The Sienna SE starts at $37k and comes with LED running lights, sport-tuned suspension and steering, 19-inch alloys, heated front seats, a power liftgate, and leather upholstery for the first and second row seats. The XLE trim starts in the same price range as the SE but includes a smart key system with push button start. The Limited trim starts at $44k and includes a 10-speaker JBL audio system, 18-inch alloy wheels, front and rear parking sensors, and in-dash navigation system.

The 2019 Toyota Sienna is a blast to drive. It's not as fun as a sports sedan that's for sure, but the strong V6 engine enables the Sienna to go from 0 to 60 mph in 7.4 seconds. This is enough to make the Sienna the fastest minivan in its class. The steering is overly light and dull, but it does make it easier to squeeze the Sienna in tight parking spaces. It also rides smoothly over bumps and the third row seats are large enough to fit grown adults.

However, there are sour points. Given the age of the platform, the Toyota Sienna (even in top-tier Limited trim) is not as nice on the inside as the newer Honda Odyssey or Kia Sedona. Granted we're not talking about a luxury car, but the center console, instrument panel, and interior materials in the Sienna are a bit nasty compared to the soft touch interior of the Honda Odyssey.

2019 Honda Odyssey

The Honda Odyssey is all-new for 2018. The 2019 Honda Odyssey is basically a carryover of the previous model, and that's not a bad thing. All Odyssey models are powered by a 3.5-liter V6 with Honda's VCM or Variable Cylinder Management. The motor is good for 280-horsepower and 262 pound-feet of torque.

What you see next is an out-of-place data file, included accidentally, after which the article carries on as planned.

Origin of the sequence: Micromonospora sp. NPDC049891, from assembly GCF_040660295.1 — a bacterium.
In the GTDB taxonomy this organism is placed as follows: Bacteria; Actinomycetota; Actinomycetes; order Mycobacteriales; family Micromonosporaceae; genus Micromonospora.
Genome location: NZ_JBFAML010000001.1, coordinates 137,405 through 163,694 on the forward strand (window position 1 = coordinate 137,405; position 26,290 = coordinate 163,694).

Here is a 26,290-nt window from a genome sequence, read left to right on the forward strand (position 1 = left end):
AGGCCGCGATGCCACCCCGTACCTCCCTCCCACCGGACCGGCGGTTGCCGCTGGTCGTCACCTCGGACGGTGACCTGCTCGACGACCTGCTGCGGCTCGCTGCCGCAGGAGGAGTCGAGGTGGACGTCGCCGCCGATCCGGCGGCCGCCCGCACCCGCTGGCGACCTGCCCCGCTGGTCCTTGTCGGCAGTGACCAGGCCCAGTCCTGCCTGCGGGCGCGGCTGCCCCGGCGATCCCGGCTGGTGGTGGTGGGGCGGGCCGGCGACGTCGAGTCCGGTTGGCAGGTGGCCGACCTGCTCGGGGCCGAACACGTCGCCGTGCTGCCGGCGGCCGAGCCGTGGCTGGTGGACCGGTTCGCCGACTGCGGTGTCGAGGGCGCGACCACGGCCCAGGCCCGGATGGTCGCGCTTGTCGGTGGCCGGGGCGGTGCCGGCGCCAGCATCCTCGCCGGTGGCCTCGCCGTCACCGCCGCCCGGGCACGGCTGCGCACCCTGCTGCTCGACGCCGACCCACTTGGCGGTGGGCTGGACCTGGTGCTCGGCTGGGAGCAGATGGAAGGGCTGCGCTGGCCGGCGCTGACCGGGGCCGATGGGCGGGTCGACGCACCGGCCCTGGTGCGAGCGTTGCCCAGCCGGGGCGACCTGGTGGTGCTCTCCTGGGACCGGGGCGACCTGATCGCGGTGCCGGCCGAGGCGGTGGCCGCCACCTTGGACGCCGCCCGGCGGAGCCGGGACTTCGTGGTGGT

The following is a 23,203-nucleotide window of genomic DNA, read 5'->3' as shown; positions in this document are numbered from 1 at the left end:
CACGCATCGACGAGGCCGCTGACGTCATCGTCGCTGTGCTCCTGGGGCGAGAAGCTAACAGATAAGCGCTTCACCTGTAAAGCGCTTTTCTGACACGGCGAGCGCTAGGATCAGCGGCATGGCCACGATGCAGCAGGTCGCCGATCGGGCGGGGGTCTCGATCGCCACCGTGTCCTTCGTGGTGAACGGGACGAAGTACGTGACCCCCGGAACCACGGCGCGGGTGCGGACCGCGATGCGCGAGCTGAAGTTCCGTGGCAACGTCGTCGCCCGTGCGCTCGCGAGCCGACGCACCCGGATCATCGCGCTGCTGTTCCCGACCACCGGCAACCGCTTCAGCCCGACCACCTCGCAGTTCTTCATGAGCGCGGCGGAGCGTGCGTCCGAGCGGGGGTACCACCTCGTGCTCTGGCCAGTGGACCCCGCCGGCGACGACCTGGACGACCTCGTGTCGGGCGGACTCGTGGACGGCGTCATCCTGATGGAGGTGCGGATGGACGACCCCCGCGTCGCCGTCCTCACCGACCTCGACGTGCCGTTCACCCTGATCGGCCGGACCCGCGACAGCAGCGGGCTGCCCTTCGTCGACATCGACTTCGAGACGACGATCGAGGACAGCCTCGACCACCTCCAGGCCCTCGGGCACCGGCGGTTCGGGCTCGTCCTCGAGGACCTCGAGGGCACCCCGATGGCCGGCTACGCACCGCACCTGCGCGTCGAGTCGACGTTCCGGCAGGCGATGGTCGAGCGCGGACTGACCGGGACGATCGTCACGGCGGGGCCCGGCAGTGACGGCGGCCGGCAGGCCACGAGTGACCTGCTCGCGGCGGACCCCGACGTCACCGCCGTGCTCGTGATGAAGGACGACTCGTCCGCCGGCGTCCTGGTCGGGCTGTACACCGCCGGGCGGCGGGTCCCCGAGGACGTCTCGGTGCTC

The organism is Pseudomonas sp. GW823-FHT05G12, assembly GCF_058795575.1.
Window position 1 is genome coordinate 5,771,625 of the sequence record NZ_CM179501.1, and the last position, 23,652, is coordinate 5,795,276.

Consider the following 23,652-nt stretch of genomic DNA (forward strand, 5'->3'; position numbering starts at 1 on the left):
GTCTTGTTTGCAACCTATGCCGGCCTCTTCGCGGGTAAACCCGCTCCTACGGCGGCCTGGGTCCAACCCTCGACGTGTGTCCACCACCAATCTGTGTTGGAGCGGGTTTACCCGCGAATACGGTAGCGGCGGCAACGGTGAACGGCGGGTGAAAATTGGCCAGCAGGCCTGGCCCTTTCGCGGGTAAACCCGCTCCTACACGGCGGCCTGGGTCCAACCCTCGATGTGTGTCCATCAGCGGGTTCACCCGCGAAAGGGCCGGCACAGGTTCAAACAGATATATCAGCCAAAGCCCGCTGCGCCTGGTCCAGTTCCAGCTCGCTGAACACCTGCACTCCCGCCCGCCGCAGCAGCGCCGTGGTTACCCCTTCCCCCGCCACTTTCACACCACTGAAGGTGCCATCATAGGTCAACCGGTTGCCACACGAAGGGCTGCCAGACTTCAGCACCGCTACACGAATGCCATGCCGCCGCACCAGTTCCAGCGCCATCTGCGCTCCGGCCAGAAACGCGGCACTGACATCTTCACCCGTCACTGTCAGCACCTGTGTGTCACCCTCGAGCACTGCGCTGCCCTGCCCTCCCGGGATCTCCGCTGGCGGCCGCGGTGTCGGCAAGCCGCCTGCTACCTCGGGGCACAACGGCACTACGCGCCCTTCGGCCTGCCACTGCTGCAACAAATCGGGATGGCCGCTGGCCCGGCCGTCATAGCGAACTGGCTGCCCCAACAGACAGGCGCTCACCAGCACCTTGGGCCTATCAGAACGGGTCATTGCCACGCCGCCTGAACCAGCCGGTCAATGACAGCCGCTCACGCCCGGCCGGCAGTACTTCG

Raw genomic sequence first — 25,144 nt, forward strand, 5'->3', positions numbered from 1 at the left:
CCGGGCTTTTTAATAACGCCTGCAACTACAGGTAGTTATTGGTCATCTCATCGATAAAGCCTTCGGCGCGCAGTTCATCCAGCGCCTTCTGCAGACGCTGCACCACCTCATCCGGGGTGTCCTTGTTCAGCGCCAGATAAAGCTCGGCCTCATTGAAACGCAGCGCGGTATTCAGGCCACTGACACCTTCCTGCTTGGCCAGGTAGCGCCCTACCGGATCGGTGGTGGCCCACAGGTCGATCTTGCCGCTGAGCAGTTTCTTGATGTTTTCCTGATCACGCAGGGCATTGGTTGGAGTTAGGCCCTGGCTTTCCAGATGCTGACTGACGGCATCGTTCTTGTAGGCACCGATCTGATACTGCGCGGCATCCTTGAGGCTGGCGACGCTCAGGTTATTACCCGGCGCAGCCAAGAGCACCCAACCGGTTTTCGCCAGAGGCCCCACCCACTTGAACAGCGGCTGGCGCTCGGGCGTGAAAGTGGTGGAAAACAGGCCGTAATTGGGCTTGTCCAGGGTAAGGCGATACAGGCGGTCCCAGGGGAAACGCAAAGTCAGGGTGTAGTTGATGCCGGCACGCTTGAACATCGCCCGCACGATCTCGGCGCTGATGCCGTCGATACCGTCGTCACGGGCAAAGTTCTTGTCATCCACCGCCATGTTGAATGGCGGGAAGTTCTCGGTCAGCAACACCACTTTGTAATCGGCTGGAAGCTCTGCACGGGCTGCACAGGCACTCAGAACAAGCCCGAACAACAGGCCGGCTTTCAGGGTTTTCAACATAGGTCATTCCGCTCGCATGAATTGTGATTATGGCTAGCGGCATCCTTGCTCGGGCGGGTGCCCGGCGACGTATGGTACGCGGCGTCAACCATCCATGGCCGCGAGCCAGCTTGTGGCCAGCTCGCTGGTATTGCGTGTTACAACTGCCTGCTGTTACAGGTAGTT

But unlike the Toyota Sienna, the Odyssey is only available in front-wheel drive. Base and mid-trim models will have to make do with a standard 9-speed automatic, while higher trim models get the excellent 10-speed automatic.

I find this a bit disconcerting. While you might say ten driving gears are too much for a minivan, I wish Honda made this standard among all trim models of the 2019 Odyssey. As a consolation, the nine-speed unit is equipped with paddle shifters, but so does the ten-speed variant. Whichever you choose, both transmissions will allow the Odyssey to achieve an EPA-rated 19/28 mpg.

Honda is also kind enough to throw in Honda Sensing as standard on all models of the 2019 Odyssey except the base LX trim. This feature includes lane keeping assist, collision mitigating braking system, road departure warning, and adaptive cruise control.

The base Odyssey LX starts at $30k and comes with power front seats, 18-inch alloy wheels, automatic climate control, and a 5-inch infotainment screen with seven speakers with Bluetooth connectivity. The LX offers adequate seating for seven passengers similar to the Sienna in base trim. Higher trim models get seating for up to eight adults.